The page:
THE DEFEAT on Monday of the Government’s attempts to extend the reach of the Equality Bill further into the realms of religion puts both the Church and the Government in an awkward position. A clause inserted into the Bill attempted to clarify the extent of the Church’s exemption from equal-opportunities legislation beyond the clergy. The first draft was clumsy, the most recent one less so, restricting the Church’s right to discriminate to a minister of religion or “another post that exists . . . to promote or represent the religion or to explain the doctrines of the religion (whether to followers of the religion or to others)”. Lord Harries, the former Bishop of Oxford, voted for the amended wording; all the serving bishops in the House voted against it, and it fell.
As a result, the Government is left with draft legislation at variance with European law, which generally has little room for special pleading. The Government was reticent this week about what it might do next. If the legislation remains as passed, there is every prospect of a long and expensive test case, probably involving the C of E, to check the legality of continued discrimination against lay people in positions of responsibility.
One oddity is that the Church has been drawn into a debate about who may be discriminated against rather than the grounds, if any, on which discrimination may be applied. This might have been something that the Churches addressed collectively. Instead, they seem to have shown scant concern about a position in which they have to fight for the right to discriminate at a time when society in general is becoming more tolerant of diversity.
This was a dangerous victory, then, on at least four counts. First, retaining the status quo does not encourage the Christian community to re-examine its attitudes towards opinions and behaviour that are deemed unacceptable. Until it does so — stating, for example, the reasons why infidelity is unacceptable in anyone in a teaching or pastoral post, regardless of sexual orientation — it is exposed to the charge of prejudice from its critics. Second, as suggested above, the status quo is unlikely to stand unchallenged for long. Third, if the Church is seen to be a discriminatory employer, it will dissuade many from considering a career in its service. Every once in a while, the merits of gay clergy are lauded, but not to the extent that the Church can honestly describe itself as an equal-opportunities employer.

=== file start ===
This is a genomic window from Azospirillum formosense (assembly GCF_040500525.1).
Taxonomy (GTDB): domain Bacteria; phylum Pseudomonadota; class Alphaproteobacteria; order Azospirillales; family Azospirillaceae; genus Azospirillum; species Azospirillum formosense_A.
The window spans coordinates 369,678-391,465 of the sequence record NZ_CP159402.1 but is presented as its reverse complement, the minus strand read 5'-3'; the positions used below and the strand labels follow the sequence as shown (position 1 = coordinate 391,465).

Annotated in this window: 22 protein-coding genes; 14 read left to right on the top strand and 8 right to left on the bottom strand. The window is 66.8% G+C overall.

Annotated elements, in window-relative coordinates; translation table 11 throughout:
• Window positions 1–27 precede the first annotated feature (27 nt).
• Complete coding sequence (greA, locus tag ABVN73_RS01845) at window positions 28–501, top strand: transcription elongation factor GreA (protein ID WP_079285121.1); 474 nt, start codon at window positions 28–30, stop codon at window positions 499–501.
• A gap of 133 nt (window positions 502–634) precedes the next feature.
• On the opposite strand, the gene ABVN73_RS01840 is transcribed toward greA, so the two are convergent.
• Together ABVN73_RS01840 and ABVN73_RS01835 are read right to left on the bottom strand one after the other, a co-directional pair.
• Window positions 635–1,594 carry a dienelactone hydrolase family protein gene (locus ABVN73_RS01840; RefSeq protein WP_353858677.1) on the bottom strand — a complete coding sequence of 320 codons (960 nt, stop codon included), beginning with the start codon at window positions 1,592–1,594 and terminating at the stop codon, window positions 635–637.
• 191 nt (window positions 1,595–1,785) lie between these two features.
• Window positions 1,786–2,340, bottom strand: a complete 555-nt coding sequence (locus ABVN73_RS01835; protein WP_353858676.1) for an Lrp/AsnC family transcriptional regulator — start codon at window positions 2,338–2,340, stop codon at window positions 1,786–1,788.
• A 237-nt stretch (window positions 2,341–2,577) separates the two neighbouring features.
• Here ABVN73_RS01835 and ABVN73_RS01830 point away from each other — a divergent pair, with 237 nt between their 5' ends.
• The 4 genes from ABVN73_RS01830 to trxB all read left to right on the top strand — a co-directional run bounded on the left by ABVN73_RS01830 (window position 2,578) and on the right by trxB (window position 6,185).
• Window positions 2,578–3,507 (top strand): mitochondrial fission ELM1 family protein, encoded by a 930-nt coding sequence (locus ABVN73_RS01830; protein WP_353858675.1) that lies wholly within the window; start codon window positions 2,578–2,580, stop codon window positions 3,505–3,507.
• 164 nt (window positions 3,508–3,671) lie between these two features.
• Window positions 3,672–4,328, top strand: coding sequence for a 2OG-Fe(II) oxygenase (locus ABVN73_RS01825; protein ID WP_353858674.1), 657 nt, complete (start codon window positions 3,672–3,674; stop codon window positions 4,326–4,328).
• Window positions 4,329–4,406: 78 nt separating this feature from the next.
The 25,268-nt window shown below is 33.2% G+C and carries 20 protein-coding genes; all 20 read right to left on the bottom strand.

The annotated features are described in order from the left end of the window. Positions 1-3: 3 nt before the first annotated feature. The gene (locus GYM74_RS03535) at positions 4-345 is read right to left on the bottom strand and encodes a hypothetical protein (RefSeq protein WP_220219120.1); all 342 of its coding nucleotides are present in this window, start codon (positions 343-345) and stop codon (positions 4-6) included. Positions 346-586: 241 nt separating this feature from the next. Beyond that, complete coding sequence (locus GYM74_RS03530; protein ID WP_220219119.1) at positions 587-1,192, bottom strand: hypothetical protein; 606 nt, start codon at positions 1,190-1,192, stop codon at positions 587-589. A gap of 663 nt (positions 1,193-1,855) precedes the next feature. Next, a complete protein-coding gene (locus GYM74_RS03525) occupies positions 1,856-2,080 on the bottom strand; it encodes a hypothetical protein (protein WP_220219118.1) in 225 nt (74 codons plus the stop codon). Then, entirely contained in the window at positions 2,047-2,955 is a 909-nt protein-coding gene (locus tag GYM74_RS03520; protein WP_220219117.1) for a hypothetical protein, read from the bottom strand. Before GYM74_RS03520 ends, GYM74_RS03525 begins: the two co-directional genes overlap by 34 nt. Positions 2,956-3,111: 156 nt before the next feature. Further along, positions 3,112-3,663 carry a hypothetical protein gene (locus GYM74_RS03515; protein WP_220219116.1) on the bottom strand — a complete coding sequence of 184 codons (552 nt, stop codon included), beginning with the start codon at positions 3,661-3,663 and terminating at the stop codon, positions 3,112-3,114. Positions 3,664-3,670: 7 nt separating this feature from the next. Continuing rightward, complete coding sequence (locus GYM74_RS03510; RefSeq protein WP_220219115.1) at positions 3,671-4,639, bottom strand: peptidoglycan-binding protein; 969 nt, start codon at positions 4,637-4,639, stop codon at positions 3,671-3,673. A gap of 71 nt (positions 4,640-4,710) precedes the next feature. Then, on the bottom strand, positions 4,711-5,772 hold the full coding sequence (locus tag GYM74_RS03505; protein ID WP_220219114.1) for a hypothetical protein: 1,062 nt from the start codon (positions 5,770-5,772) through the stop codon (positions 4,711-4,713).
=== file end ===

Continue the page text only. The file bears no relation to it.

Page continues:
Finally, it once again traps the Church into concentrating on sexual orientation and behaviour, with the damage to its reputation which this causes. The big inequality story this week was the revelation of how divided the UK has become in recent decades, to the extent that the top ten per cent of the population has acquired one hundred times the wealth of the bottom ten per cent. This should be the focus for the Church’s energies, and at parish level it often is. The Church’s leadership should follow the example of the led.